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scar reduction/removal

(12 Posts)
starlover Thu 23-Jun-05 22:55:04

has anyone had this done? how did you find it?

i used to self-harm really badly, and my arms are just covered in scars. i don't regret doing it, and i always always said that i would never want them taken away... because they are a part of me...

but... i want to be able to wear short sleeves. i want DS to have a normal mum...

i have no idea if anything can be done... but if anyone has had a similar experience (or any experience of removing scars) then please can you give me info.

am going to bed in a mo, but will catch up with any replies in the morning!


starlover Sat 25-Jun-05 20:43:33


Tissy Sat 25-Jun-05 20:58:07

sorry, but doubt if it can be done. I think thick scars can be flattened with silicone and bio-oil, but scars cannot be removed. Ugly scars can be changed, but doubt if they could do lots of them, as you're just exchanging one scar for another.

Tissy Sat 25-Jun-05 21:00:07

actually, I stand corrected- looks like it might be possible after a quick Google search

tiddlypom Sat 25-Jun-05 21:26:50

Ds had some nasty raised red scars (on his butt!) from falling down a tree and then languishing in hospital while the grazes healed over. I bought some scar reduction patches from Boots and they have really really reduced the scars. They're v expensive - almost £20 per pack - but I got them with loyalty card points. I'd certainly recommend them, starlover. Don't know if you could get them/something like them cheaper from your GP?

If you want the details, post and I'll copy the details off the packet. The difference has been very marked; the scars were quite old, and the packet says the patches work with old scars. I think they're a new development, probably not very well known as yet, but freely available in chemists if you're prepared to shell out for them.

I had previously tried aloe vera gel, which is often recommended, and rose oil, and Vitamin E oil. The patches have been most noticeably effective though. You're supposed to apply them daily over a matter of months, but I often forget to put them on his scars, and they have still worked.

tiddlypom Sat 25-Jun-05 21:46:18

Have just looked again at the packet, and it does only claim to work with 'raised red scars'. Thought I should post to that effect in case yours aren't raised/red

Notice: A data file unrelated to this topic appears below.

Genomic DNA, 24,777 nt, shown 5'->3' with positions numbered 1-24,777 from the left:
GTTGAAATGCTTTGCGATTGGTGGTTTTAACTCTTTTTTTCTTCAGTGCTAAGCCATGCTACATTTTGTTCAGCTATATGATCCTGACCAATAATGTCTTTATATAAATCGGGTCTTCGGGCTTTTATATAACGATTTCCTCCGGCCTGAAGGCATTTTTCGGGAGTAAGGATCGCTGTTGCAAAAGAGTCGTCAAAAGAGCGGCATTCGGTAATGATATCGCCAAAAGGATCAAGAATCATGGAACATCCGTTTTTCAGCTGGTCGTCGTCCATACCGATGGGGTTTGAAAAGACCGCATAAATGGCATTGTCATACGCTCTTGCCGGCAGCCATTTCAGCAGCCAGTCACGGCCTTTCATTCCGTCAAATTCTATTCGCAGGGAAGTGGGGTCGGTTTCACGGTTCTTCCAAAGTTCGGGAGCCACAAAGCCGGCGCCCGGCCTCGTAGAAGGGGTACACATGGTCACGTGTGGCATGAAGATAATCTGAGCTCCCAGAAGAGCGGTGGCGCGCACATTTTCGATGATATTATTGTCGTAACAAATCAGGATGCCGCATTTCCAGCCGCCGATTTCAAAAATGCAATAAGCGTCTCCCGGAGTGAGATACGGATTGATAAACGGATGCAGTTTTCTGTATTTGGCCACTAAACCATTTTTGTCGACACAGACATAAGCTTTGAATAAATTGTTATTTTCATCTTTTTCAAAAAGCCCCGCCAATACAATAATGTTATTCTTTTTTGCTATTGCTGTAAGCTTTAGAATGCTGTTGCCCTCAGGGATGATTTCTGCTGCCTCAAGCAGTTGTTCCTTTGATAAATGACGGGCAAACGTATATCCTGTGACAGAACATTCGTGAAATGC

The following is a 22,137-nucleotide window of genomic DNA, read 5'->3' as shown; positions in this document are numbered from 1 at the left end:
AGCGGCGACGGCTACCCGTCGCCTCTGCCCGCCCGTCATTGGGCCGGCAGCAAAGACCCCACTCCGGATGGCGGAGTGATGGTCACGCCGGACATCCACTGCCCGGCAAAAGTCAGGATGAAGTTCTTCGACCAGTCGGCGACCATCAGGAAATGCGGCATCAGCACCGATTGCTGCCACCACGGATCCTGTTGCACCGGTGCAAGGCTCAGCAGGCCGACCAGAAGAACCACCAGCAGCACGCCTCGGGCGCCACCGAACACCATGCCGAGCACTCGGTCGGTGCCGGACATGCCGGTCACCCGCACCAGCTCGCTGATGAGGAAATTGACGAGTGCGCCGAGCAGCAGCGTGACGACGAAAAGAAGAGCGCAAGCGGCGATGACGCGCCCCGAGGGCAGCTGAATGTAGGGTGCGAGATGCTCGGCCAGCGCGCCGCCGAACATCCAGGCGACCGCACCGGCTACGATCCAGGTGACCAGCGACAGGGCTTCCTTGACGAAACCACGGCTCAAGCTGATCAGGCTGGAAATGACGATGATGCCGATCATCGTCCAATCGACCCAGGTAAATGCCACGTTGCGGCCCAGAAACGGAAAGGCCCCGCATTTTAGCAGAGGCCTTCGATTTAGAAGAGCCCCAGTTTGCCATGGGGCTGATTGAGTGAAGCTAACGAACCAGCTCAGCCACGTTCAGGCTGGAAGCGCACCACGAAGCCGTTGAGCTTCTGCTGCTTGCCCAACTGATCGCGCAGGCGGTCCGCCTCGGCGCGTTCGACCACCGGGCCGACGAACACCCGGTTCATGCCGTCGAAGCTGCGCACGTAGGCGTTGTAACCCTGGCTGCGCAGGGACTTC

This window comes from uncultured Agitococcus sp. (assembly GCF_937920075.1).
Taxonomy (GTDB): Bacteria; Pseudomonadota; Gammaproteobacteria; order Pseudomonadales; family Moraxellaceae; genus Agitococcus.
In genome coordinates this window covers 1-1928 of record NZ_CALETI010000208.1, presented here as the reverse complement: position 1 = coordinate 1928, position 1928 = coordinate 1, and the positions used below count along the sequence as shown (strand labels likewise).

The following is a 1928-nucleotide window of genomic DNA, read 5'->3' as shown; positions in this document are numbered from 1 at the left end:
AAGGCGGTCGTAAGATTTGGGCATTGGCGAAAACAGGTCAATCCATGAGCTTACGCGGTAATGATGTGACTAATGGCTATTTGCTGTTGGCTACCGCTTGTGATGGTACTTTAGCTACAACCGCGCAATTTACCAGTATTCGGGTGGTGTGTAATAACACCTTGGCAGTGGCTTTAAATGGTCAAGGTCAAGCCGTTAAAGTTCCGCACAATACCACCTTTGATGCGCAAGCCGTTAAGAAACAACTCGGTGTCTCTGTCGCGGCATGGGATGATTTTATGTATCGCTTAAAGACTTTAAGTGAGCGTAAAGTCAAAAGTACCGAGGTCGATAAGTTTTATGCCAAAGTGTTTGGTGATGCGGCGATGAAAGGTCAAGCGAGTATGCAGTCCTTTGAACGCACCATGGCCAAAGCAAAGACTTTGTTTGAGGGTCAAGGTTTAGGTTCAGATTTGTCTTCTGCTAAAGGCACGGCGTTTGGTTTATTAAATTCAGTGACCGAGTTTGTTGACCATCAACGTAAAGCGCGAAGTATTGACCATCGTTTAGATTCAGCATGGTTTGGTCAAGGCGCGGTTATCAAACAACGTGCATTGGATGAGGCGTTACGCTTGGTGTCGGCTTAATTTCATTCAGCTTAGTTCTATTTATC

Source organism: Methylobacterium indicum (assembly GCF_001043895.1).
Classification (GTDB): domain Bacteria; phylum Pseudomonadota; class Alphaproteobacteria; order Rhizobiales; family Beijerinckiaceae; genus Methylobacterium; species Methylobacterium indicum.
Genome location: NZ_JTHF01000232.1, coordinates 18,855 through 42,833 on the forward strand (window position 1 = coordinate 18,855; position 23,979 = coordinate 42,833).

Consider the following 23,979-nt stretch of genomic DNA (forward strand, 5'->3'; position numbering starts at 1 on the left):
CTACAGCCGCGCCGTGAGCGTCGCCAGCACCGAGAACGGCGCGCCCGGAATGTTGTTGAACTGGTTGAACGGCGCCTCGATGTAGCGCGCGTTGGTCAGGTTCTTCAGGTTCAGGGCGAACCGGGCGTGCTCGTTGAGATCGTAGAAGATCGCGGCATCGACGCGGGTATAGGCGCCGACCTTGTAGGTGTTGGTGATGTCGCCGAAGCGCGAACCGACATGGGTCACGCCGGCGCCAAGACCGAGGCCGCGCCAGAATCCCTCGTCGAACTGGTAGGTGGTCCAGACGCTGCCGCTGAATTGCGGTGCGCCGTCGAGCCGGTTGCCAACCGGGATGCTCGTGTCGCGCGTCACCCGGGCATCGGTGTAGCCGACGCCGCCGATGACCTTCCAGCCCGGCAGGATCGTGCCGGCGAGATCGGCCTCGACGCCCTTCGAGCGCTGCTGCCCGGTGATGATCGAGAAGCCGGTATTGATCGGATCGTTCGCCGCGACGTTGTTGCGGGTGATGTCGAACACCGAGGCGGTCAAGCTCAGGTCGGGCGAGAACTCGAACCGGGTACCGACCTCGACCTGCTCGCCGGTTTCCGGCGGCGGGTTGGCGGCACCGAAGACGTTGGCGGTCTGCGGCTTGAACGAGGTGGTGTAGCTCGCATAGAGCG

treacletart Sat 25-Jun-05 21:57:49

How weird, I was going to post myself on this. Today in Boots I bought some Dermatix for my Ds'surgery scar - he had a cyst removed from above his eye 6 weeks ago. Its shockingly expensive, £30 quid a tube, but I had a load of points and vouchers to use. It claims to reduce scarring, lessen raised scars and fade dark scars. They say it works on old scars too. You have to use it for a minimum of 2 months though. Chemist thought that some doctors might prescribe it. Its based on silicone. I have no experience of it to speak of yet, but was hoping another mumsnetter might. Here's the dermatix website

franke Sat 25-Jun-05 22:08:03

You could try acupuncture. I had a few sessions around my caesarean scar nearly 2 years after my c-section. The scar had been quite lumpy and visibly improved over a few weeks/months after the acupuncture - about 2cm at each end has reduced to a thin white line - the rest is still quite lumpy but as far as I can see there has been a general overall improvement in its appearance.

loobywoof Sat 25-Jun-05 22:10:13

The scar reduction patches are available on prescription and are called 'Cica-care'

loobywoof Sat 25-Jun-05 22:11:01

Cica-care is the prescription version I meant

Smurfgirl Sun 26-Jun-05 18:29:56

Bio-oil is fab apparently.

I would go see your Dr and ask for a referal to a dermatologist.

I am resigned to having nasty arms though...hate my raised red ones.

starlover Sun 26-Jun-05 21:17:27

hmm interesting... will definitely see my GP and see if there is anything i can try on prescription!

thanks for all the input!

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